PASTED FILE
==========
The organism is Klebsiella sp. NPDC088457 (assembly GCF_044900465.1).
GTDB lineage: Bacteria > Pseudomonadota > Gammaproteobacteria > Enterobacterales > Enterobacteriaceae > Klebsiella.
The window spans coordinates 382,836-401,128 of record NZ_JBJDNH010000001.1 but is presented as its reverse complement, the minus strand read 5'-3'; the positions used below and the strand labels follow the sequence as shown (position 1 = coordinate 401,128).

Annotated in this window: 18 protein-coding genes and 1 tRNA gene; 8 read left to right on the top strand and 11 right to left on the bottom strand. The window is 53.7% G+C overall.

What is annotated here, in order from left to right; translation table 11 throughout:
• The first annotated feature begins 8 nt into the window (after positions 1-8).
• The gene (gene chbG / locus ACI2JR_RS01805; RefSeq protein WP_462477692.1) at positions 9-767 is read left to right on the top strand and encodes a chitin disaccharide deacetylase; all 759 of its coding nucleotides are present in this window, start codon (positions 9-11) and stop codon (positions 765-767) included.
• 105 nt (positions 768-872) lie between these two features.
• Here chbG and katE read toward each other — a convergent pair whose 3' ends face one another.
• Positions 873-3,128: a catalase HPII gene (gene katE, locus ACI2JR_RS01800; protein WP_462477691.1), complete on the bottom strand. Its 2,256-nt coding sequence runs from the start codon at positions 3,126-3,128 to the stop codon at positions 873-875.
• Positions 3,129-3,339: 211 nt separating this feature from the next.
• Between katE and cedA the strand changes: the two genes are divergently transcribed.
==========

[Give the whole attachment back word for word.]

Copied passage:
The organism is Klebsiella sp. NPDC088457 (assembly GCF_044900465.1).
GTDB lineage: Bacteria > Pseudomonadota > Gammaproteobacteria > Enterobacterales > Enterobacteriaceae > Klebsiella.
The window spans coordinates 382,836-401,128 of record NZ_JBJDNH010000001.1 but is presented as its reverse complement, the minus strand read 5'-3'; the positions used below and the strand labels follow the sequence as shown (position 1 = coordinate 401,128).

Annotated in this window: 18 protein-coding genes and 1 tRNA gene; 8 read left to right on the top strand and 11 right to left on the bottom strand. The window is 53.7% G+C overall.

What is annotated here, in order from left to right; translation table 11 throughout:
• The first annotated feature begins 8 nt into the window (after positions 1-8).
• The gene (gene chbG / locus ACI2JR_RS01805; RefSeq protein WP_462477692.1) at positions 9-767 is read left to right on the top strand and encodes a chitin disaccharide deacetylase; all 759 of its coding nucleotides are present in this window, start codon (positions 9-11) and stop codon (positions 765-767) included.
• 105 nt (positions 768-872) lie between these two features.
• Here chbG and katE read toward each other — a convergent pair whose 3' ends face one another.
• Positions 873-3,128: a catalase HPII gene (gene katE, locus ACI2JR_RS01800; protein WP_462477691.1), complete on the bottom strand. Its 2,256-nt coding sequence runs from the start codon at positions 3,126-3,128 to the stop codon at positions 873-875.
• Positions 3,129-3,339: 211 nt separating this feature from the next.
• Between katE and cedA the strand changes: the two genes are divergently transcribed.